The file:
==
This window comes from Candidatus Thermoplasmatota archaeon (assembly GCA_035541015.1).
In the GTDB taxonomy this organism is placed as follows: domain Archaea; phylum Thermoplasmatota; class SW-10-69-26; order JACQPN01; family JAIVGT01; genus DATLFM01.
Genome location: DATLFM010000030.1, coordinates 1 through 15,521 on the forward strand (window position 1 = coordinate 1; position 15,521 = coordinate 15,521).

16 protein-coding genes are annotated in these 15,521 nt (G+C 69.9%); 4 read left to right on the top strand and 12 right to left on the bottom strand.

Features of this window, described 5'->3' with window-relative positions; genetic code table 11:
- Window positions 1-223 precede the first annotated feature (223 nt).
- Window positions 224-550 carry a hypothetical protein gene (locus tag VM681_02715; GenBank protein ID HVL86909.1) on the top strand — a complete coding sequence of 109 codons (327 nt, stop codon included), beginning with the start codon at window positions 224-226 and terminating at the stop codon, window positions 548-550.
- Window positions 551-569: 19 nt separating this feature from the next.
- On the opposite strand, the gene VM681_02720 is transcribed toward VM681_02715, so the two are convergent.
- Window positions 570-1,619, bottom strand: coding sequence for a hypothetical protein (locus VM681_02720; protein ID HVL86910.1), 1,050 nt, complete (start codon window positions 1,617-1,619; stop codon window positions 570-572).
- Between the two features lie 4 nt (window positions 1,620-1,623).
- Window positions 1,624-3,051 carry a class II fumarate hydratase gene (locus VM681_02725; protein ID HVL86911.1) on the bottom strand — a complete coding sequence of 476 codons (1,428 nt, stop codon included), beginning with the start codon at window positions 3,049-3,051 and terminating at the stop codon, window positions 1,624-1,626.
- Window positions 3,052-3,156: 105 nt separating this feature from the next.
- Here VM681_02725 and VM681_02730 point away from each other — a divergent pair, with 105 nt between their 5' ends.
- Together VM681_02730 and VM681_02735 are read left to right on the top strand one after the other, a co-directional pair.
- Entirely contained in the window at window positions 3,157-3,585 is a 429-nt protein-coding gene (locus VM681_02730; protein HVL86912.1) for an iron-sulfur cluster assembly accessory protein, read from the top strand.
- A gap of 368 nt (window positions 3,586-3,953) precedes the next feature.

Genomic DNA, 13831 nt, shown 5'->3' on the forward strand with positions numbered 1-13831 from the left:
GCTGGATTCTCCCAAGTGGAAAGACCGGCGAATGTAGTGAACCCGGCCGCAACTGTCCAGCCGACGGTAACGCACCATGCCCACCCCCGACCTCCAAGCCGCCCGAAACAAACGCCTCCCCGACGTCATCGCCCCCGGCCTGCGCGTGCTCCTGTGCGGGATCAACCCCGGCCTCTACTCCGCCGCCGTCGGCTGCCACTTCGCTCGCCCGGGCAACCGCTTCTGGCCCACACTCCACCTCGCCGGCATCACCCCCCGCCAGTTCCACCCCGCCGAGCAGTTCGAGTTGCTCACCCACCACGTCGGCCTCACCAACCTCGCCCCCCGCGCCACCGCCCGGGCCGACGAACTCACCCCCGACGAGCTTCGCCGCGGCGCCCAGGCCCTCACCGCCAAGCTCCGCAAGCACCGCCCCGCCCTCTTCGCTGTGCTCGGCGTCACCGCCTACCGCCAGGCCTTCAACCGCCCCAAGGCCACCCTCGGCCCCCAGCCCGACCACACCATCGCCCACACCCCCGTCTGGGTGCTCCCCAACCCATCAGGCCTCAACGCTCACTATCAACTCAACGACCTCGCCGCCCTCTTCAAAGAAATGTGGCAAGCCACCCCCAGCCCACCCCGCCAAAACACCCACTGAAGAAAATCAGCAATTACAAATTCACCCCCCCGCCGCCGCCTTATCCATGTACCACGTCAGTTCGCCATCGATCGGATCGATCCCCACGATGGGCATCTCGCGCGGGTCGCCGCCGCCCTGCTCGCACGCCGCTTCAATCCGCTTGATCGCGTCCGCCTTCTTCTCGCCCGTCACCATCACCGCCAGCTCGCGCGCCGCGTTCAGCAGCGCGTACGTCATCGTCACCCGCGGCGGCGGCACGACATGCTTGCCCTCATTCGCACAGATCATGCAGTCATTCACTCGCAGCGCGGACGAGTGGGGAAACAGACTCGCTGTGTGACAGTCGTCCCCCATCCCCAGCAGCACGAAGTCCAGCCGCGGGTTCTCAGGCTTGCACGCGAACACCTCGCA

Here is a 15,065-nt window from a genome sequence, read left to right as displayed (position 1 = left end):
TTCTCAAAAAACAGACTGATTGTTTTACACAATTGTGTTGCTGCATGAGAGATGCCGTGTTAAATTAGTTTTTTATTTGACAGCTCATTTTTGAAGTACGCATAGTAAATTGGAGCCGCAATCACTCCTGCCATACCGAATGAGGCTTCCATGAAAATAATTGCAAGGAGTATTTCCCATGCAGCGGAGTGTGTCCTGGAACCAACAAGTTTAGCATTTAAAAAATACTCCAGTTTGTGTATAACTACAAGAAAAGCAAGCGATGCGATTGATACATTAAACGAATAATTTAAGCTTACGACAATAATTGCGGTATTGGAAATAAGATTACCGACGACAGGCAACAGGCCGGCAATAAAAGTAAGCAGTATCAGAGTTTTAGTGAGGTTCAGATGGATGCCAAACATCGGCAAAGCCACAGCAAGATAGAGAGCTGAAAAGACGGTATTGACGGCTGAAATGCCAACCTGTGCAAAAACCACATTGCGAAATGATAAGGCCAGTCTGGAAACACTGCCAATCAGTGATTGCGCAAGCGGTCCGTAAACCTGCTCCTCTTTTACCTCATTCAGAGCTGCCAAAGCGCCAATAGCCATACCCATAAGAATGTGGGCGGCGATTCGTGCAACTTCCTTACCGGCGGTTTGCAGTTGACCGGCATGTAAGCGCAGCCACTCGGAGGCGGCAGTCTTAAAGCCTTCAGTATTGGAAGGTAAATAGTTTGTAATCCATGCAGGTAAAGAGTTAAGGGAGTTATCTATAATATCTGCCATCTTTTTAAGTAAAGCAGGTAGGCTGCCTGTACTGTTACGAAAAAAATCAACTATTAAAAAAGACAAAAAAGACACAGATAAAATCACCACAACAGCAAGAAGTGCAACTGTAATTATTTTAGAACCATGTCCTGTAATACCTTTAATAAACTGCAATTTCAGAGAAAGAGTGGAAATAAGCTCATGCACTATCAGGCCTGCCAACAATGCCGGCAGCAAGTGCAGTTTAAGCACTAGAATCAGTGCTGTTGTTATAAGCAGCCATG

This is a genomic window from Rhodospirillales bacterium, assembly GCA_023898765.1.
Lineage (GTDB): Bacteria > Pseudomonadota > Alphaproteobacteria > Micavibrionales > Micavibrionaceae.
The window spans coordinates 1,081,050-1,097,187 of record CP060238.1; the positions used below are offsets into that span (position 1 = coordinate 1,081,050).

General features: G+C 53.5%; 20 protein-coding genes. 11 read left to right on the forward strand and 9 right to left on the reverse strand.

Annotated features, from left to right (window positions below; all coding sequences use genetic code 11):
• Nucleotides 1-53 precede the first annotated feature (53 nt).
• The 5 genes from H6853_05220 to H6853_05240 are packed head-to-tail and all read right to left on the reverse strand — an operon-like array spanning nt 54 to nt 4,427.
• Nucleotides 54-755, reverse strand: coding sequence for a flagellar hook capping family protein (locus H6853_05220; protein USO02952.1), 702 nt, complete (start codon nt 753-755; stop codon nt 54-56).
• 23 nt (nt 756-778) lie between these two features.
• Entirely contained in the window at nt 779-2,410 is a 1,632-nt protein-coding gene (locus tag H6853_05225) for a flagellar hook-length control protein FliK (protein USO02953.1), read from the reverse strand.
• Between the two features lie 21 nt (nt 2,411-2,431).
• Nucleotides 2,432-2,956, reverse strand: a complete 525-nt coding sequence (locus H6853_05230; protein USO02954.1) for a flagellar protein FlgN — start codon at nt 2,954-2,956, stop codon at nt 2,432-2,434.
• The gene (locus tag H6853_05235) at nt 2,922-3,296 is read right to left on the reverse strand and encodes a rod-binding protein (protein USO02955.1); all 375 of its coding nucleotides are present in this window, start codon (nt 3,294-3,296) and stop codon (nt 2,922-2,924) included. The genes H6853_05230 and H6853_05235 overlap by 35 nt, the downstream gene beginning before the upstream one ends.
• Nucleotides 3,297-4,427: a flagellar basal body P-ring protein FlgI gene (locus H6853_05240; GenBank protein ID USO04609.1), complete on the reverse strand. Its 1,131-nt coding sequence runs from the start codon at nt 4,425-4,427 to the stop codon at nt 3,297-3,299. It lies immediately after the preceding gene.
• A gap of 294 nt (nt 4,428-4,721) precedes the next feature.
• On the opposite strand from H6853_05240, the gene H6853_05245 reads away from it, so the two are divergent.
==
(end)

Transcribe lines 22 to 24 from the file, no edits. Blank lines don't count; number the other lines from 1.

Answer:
This is a genomic window from Rhodospirillales bacterium, assembly GCA_023898765.1.
Lineage (GTDB): Bacteria > Pseudomonadota > Alphaproteobacteria > Micavibrionales > Micavibrionaceae.
The window spans coordinates 1,081,050-1,097,187 of record CP060238.1; the positions used below are offsets into that span (position 1 = coordinate 1,081,050).